Nacivre Charles sat behind the wheel of a black 2008 Toyota Tundra in Miami late last year when police pulled him over. It was no routine traffic stop.
The cops knew Charles, a 56-year-old political operative known as “Charlie,” was driving with a suspended license. Yet that’s not why they had been secretly trailing him.
They were after evidence of attempted elections mischief.
In the SUV, officers found numerous Miami-Dade County absentee-ballot request forms. The same day, investigators raided the private business office of Lucie Tondreau in connection with 60 unlawful absentee-ballot requests submitted online. The recently elected North Miami mayor had paid Charles to be her campaign treasurer.
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New details about Charles’ arrest, and how police and prosecutors traced the requests to him and Tondreau, emerged in a search warrant signed in January as part of the ongoing investigation by the Miami-Dade state attorney’s office. No one has been charged.
The Jan. 23 warrant gave police permission to search Charles’ black UTStarcom cell phone seized in the November arrest.
Tondreau, a Democrat in a nonpartisan post, has denied any wrongdoing. She has said that she would cooperate with authorities.
What she didn’t say: that she tried to quash the search warrant by claiming she was a journalist because she hosts a Creole-language show on Radio Mega, WJCC-AM (1700).
In court filings, Tondreau claims her computer contains material exempt from scrutiny because of Florida’s reporter shield law.
In a motion filed shortly after the police raid, Tondreau also said prosecutors should be not be allowed to view confidential information from clients from her immigration work; she claims to be a paralegal and legal assistant.
The issue has yet to be taken up in court.
“She is proud to involve a wide array of citizens in the election process and has always been attentive to election laws,” said her attorney, Ben Kuehne. “She expects the state’s inquiry to be closed quickly as there was no impropriety in the North Miami election.”
Tondreau became the third local politician in six months to be investigated for allegedly violating a Florida elections law that requires voters or their relatives to ask for absentee ballots.
The first case, triggered by a Miami Herald investigation, resulted in the conviction of Miami Democratic Congressman Joe Garcia’s former chief of staff. The second ended with plea deals for two aides to Miami mayoral candidate Francis Suarez, a sitting Republican city commissioner in a nonpartisan post who then dropped out of the race.
The Tondreau case began last May, according to last month’s search warrant filed by Miami Beach Detective Ricardo Arias, who works with the state attorney’s office public corruption division.
Miami-Dade’s elections department discovered 60 suspicious absentee-ballot requests submitted from the same Internet Protocol address between April 30 and May 28. On high alert for copycats after the earlier investigations, the department notified law enforcement and never delivered the ballots.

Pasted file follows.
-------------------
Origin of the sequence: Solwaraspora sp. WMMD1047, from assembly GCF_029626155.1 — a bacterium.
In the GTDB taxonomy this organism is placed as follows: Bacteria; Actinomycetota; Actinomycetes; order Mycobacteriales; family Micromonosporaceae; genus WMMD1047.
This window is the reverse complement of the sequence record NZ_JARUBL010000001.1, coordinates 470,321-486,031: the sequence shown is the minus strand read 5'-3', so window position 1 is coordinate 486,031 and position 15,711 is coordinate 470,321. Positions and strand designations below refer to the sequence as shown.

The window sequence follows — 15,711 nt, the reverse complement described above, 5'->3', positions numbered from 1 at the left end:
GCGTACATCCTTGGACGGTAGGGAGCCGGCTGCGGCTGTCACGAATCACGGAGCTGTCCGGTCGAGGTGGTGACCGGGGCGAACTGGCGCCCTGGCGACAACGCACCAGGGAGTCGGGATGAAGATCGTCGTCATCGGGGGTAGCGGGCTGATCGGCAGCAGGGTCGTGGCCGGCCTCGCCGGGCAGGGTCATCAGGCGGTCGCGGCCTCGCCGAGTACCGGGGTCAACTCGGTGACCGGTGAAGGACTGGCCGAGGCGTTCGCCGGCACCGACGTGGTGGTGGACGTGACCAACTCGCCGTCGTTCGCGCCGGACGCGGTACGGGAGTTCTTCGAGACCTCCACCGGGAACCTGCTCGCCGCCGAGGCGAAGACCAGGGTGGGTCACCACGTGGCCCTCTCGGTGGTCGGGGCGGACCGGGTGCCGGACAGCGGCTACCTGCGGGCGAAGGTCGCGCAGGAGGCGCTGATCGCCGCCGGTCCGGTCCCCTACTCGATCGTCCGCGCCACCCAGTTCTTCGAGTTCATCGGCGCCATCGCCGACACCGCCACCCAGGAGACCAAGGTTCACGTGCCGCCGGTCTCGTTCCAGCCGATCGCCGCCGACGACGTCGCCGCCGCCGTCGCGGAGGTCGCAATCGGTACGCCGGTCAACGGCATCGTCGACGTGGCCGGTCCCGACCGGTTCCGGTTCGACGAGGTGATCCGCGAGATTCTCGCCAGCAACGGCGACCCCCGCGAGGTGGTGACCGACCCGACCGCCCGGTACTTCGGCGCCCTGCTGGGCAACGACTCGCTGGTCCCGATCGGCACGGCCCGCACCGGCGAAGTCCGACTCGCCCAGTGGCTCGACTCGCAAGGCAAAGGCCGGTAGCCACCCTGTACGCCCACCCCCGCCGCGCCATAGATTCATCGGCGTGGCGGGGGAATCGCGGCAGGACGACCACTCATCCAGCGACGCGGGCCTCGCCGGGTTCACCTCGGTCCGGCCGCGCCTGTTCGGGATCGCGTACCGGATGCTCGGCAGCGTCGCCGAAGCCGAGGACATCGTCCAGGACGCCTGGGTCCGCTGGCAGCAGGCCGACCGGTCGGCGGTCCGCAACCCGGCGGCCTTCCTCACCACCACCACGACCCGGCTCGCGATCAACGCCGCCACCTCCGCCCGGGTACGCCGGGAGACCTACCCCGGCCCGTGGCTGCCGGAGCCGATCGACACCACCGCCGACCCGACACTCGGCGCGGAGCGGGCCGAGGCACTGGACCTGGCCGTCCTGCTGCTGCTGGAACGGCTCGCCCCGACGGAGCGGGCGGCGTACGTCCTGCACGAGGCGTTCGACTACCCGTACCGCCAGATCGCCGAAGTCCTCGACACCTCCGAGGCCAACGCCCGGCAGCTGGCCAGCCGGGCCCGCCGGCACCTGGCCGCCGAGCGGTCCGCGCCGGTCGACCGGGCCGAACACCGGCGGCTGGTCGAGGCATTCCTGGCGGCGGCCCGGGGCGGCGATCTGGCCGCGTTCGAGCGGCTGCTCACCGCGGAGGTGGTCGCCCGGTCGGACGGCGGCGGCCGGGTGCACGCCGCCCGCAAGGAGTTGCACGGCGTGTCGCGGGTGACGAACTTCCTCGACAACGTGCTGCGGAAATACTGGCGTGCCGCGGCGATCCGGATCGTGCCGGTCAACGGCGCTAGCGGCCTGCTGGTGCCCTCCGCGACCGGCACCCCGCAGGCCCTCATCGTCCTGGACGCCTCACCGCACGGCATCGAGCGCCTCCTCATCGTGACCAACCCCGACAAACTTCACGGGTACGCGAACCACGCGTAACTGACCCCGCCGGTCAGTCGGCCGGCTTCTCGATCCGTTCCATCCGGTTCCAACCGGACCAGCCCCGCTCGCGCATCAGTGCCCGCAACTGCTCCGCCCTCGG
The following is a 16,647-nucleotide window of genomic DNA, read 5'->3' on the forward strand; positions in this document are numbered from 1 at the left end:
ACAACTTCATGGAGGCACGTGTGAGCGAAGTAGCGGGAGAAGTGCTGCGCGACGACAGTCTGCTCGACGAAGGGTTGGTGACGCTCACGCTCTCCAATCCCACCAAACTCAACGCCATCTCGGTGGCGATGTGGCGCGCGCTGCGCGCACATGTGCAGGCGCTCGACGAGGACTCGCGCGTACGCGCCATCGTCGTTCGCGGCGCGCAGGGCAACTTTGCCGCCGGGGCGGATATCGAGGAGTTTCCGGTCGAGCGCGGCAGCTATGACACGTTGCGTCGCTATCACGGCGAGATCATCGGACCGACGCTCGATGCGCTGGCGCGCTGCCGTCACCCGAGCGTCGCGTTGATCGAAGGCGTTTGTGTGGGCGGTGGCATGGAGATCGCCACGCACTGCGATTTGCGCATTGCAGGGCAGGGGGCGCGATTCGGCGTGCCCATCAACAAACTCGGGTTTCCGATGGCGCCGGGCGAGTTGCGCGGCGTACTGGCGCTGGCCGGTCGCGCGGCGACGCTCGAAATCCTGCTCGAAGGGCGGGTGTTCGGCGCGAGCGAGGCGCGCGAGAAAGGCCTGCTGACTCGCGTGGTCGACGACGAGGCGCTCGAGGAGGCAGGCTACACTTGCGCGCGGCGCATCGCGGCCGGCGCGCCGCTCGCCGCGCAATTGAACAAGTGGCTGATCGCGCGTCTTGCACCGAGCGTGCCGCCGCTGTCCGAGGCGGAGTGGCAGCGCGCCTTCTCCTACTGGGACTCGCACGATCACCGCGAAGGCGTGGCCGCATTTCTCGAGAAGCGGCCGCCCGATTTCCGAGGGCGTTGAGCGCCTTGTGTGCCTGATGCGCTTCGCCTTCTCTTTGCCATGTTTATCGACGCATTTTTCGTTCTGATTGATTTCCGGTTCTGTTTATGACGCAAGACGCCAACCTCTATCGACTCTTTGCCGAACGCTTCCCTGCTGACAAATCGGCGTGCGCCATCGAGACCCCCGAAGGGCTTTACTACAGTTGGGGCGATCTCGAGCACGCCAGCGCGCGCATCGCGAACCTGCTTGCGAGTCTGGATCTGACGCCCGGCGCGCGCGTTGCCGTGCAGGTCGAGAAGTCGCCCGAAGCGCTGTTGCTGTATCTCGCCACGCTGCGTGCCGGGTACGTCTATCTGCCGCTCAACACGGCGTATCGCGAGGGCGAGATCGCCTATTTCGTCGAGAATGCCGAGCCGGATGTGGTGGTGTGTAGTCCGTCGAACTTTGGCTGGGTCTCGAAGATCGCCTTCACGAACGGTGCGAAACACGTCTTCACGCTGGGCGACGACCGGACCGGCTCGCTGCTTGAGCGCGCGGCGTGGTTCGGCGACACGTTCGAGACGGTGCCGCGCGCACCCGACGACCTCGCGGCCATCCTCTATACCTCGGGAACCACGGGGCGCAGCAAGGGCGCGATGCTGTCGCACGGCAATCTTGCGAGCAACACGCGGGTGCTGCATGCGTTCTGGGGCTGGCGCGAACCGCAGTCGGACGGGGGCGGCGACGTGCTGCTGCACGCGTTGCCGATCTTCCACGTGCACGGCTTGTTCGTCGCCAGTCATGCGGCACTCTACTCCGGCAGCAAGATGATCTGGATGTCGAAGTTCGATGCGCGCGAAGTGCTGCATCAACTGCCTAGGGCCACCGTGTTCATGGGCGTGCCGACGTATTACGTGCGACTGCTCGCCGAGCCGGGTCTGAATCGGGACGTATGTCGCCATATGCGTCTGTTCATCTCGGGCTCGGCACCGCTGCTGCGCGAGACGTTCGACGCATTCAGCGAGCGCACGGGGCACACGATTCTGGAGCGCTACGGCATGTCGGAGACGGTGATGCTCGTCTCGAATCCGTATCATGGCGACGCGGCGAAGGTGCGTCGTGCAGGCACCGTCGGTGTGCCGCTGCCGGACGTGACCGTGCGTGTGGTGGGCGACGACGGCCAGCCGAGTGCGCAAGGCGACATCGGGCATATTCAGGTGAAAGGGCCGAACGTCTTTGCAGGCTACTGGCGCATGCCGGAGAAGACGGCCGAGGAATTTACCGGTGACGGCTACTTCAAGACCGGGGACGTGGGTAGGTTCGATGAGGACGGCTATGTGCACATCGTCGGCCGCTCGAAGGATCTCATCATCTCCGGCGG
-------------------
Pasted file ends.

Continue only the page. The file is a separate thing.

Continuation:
Through a subpoena to Comcast, investigators found the IP address was registered to the North Miami offices of Tondreau and Associates, which were then on Northeast 125th Street but had since moved to West Dixie Highway. The first round of the North Miami mayoral election was held May 14. Tondreau defeated former Mayor Kevin Burns in a June 4 runoff.
Charles’ was Tondreau’s campaign treasurer, according to finance reports that also listed her office as the treasurer’s address. His own corporation at that address, NIC Investments, listed Tondreau — until last August — as its treasurer.
A well-known political operative in North Miami and Little Haiti, Charles would frequent the Creole-language radio airwaves to promote his candidates and offer his cellphone number to listeners so they could call him for absentee-voting assistance.
Beginning July 10, Arias and Miami-Dade Police Detective Joaquin Garcia contacted some of the voters who had purportedly requested the absentee ballots online. One couple said they knew Charles but had asked for the ballots themselves. But another woman said she, her father and her daughter gave their names and dates of birth to Charles to request the ballots.
“She believed that Nacivre Charles worked for the Department of Elections,” the warrant says, noting that the woman did not have a computer and had never seen the online request form herself.
Investigators began surveillance on Tondreau’s office, according to the warrant. “Detectives confirmed that Nacivre Charles and Lucie Tondreau remain in close contact on a daily basis,” it says.
When they stopped Charles for driving with a suspended license, they found the absentee-ballot request forms and took his cellphone. But they weren’t able to go through the phone without additional court approval.
Police are looking for phone contacts or messages that contain voters’ personal information listed on the ballot-request forms, according to the warrant, which says the phone data will also “assist investigators in identifying other suspects who may have conspired with the [Charles].”
Kuehne, who also represents Charles, insists his client has done nothing wrong.
“Charles, as the campaign treasurer, did his able best to comply with Florida election laws and is proud of his involvement in helping elect Mayor Tondreau,” he said.